Directed by Don Owen
Written by Don Owen
Like many classic films, Nobody Waved Good-Bye (1964) began as something different. Don Owen was commissioned to create a television documentary about probationary officers, but expanded it into a fictional coming-of-age story. Producer Tom Daly liked the idea and ensured an increased budget: still, the final product only cost $75,000 Canadian, shot over three weeks in Toronto. The movie initially flopped in Canada, but became a sleeper hit in the United States and earned a BAFTA nomination in England. Over time, it became recognized as a landmark in Canadian cinema.
Nobody focuses on Peter (Peter Kastner), an 18 year old juvenile delinquent railing against middle class morality. He argues with his well-off parents (Claude Rae and Charmion King), who disown him after a traffic offense. He emancipates, drops out of school and moves into an apartment, working menial jobs. His girlfriend Julie (Julie Biggs) supports him but refuses to break with her family. Becoming a parking attendant, he’s nailed for shortchanging customers, taking drastic action to bail himself out.
Nobody Waved Good-Bye owes much to American juvenile delinquent dramas, along with contemporary British kitchen sink films. Like James Dean in Rebel Without a Cause, Peter contends with a domineering mother and impotent father. Like Holden Caulfield in Catcher in the Rye, he rails endlessly against adult phoniness. Like Tom Courtenay in The Loneliness of the Long-Distance Runner, he commits a snowballing series of petty crimes. Unlike those characters however, Peter neither redeems himself nor achieves tragedy.
It’s often hard to sympathize with Peter, since his rebellion manifests itself in crimes committed because “nobody’s hurt.” After inveighing against bourgeois phoniness, he’s pointedly asked for his principles: Peter can’t answer. Despite his parents’ shortcomings, his existence seems comfortable, his delinquency hard to justify: he boorishly brushes off a probation officer (Sean Sullivan) and insults his brother-in-law (Ron Taylor). Owen contrasts him with Julie, whose rebellion seems more understandable. She’s young and confused, but hasn’t given up on life. Barely an adult, Peter’s stuck in a cycle of self-destruction.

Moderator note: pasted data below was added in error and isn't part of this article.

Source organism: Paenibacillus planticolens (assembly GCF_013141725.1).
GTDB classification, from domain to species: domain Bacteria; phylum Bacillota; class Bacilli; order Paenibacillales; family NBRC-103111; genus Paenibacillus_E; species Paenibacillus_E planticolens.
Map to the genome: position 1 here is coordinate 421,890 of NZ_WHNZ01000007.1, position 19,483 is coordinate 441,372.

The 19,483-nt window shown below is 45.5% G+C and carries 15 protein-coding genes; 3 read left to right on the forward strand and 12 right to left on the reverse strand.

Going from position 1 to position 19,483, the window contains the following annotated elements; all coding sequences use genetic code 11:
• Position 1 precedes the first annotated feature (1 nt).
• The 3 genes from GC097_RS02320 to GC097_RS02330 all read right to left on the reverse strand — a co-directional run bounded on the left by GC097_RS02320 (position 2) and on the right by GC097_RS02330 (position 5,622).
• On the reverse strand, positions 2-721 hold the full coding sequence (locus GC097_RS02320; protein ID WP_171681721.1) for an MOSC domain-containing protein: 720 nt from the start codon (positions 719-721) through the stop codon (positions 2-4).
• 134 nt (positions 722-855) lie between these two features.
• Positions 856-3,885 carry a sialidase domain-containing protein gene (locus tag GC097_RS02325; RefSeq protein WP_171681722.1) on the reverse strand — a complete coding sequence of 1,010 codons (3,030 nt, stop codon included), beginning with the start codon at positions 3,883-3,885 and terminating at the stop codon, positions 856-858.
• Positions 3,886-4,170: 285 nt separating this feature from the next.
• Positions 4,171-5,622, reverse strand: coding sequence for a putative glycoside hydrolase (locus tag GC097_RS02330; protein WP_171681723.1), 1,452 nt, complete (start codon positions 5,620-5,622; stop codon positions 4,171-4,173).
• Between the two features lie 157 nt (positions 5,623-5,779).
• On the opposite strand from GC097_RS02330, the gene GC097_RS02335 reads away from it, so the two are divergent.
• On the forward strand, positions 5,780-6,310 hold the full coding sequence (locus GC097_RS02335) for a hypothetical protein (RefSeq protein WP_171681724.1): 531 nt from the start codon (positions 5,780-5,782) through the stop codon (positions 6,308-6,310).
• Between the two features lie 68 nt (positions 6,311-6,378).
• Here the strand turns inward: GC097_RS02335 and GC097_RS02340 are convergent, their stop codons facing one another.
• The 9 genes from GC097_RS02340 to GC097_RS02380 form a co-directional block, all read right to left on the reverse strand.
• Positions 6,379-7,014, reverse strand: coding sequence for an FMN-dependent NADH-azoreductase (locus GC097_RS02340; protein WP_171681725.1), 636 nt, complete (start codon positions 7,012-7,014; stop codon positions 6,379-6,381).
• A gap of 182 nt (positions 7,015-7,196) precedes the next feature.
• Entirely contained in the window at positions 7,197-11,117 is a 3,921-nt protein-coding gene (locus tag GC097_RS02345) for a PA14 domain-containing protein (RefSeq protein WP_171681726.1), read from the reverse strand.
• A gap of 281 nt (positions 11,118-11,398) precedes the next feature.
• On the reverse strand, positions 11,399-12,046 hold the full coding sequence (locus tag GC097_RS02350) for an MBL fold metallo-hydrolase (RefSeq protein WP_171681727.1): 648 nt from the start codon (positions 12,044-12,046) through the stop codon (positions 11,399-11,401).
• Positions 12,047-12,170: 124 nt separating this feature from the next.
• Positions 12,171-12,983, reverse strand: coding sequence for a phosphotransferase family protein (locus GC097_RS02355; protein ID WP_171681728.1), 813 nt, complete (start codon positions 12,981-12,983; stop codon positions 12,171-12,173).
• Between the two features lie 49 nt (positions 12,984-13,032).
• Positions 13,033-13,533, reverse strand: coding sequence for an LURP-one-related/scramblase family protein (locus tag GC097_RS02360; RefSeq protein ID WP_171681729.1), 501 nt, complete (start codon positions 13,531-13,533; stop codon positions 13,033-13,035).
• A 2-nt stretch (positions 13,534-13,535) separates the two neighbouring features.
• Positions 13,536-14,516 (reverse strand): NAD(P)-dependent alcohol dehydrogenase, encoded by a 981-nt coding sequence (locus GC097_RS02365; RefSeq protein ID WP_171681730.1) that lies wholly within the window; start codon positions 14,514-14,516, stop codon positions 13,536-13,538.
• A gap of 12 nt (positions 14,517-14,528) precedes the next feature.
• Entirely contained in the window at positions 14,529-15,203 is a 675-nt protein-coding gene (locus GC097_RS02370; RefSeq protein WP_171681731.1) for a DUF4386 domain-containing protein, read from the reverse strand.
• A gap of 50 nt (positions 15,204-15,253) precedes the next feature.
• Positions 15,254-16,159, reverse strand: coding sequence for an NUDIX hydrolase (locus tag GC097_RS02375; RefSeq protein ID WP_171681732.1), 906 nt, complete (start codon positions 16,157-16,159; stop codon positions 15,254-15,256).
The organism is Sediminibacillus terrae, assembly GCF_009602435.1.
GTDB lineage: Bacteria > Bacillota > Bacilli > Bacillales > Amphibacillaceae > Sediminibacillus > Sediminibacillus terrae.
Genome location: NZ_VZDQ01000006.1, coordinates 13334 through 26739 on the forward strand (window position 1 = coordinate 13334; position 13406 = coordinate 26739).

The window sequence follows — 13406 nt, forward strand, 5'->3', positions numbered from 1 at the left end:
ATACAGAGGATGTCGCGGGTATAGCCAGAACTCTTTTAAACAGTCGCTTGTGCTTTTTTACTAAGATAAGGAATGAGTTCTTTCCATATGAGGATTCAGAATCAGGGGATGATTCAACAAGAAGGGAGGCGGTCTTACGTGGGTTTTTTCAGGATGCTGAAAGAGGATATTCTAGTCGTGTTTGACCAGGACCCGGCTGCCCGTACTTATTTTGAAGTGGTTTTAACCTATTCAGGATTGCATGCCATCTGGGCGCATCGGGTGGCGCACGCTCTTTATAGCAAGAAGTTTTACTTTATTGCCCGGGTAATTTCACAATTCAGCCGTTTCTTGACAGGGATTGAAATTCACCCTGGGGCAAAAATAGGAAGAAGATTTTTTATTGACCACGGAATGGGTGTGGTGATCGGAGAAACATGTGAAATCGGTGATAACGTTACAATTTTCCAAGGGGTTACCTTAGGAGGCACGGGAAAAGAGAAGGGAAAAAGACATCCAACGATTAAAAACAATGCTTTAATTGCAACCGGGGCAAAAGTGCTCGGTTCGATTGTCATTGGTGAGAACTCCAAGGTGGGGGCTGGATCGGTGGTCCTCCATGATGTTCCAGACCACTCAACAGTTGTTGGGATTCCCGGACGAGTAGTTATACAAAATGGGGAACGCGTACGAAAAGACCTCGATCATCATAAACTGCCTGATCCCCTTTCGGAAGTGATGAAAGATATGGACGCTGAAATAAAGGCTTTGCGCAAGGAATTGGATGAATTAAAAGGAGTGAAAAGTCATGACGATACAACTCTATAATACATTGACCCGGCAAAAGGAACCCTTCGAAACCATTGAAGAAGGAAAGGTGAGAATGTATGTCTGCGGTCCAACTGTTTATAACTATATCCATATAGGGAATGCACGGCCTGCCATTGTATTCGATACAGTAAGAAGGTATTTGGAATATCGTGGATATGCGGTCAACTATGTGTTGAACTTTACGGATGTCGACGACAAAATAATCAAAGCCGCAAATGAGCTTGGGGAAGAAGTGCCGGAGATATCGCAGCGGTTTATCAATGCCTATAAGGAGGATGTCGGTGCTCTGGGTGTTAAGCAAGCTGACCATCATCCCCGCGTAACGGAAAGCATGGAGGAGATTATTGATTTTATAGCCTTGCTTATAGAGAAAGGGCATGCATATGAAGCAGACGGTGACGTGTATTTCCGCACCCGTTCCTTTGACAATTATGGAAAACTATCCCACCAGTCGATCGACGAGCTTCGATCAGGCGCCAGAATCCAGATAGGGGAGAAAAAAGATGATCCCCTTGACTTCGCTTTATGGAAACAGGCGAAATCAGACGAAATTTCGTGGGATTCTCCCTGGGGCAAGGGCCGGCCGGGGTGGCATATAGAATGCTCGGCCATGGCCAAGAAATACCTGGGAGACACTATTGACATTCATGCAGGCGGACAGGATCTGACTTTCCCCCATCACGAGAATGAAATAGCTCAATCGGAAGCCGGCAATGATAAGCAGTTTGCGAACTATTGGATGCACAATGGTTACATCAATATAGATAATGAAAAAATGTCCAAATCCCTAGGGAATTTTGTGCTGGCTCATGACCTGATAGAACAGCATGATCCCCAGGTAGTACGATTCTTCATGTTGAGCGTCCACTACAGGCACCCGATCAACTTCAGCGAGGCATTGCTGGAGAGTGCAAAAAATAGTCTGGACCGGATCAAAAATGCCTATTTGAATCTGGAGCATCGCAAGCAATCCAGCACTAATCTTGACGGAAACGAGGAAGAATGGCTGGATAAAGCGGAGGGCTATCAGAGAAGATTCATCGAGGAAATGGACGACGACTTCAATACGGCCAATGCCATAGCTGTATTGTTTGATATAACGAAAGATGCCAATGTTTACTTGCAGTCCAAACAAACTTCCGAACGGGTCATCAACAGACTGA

Nobody‘s also set apart by Owen’s stark direction. He raggedly alternates between close-ups and long shots in dialogue scenes, framing Peter and Julie’s disconnect from reality. Shot in stark black-and-white, there’s a savage monochrome mise-en-scene, with Peter trapped in white and gray rooms, wearing similarly colorless outfits to match. Along with the ragged, unpracticed line readings and a wistful theme song, Nobody has a unique docudrama atmosphere.
Peter Kastner evinces a good-humored intelligence tempered by bitter resignation, making Peter compelling if not likeable. Kastner gained a respectable film and TV career (he was reportedly an early choice for The Graduate) but his career burned out by the ’80s. Julie Biggs underplays her girlfriend role, growing more assertive to contrast Peter’s increased desperation. The mostly-unknown cast play effectively: Charmion King’s blunt matriarch; Claude Rae, who bends over backwards to tolerate Peter; Sean Sullivan, understanding but tough. There’s also an early role for John Vernon, playing Peter’s crooked boss.
Nobody Waved Good-Bye has its drawbacks, from the familiar plot elements to a somewhat abrupt conclusion. But Owen’s studied nuance creates a story affecting for all that, capturing disaffected youth with a potency few films match.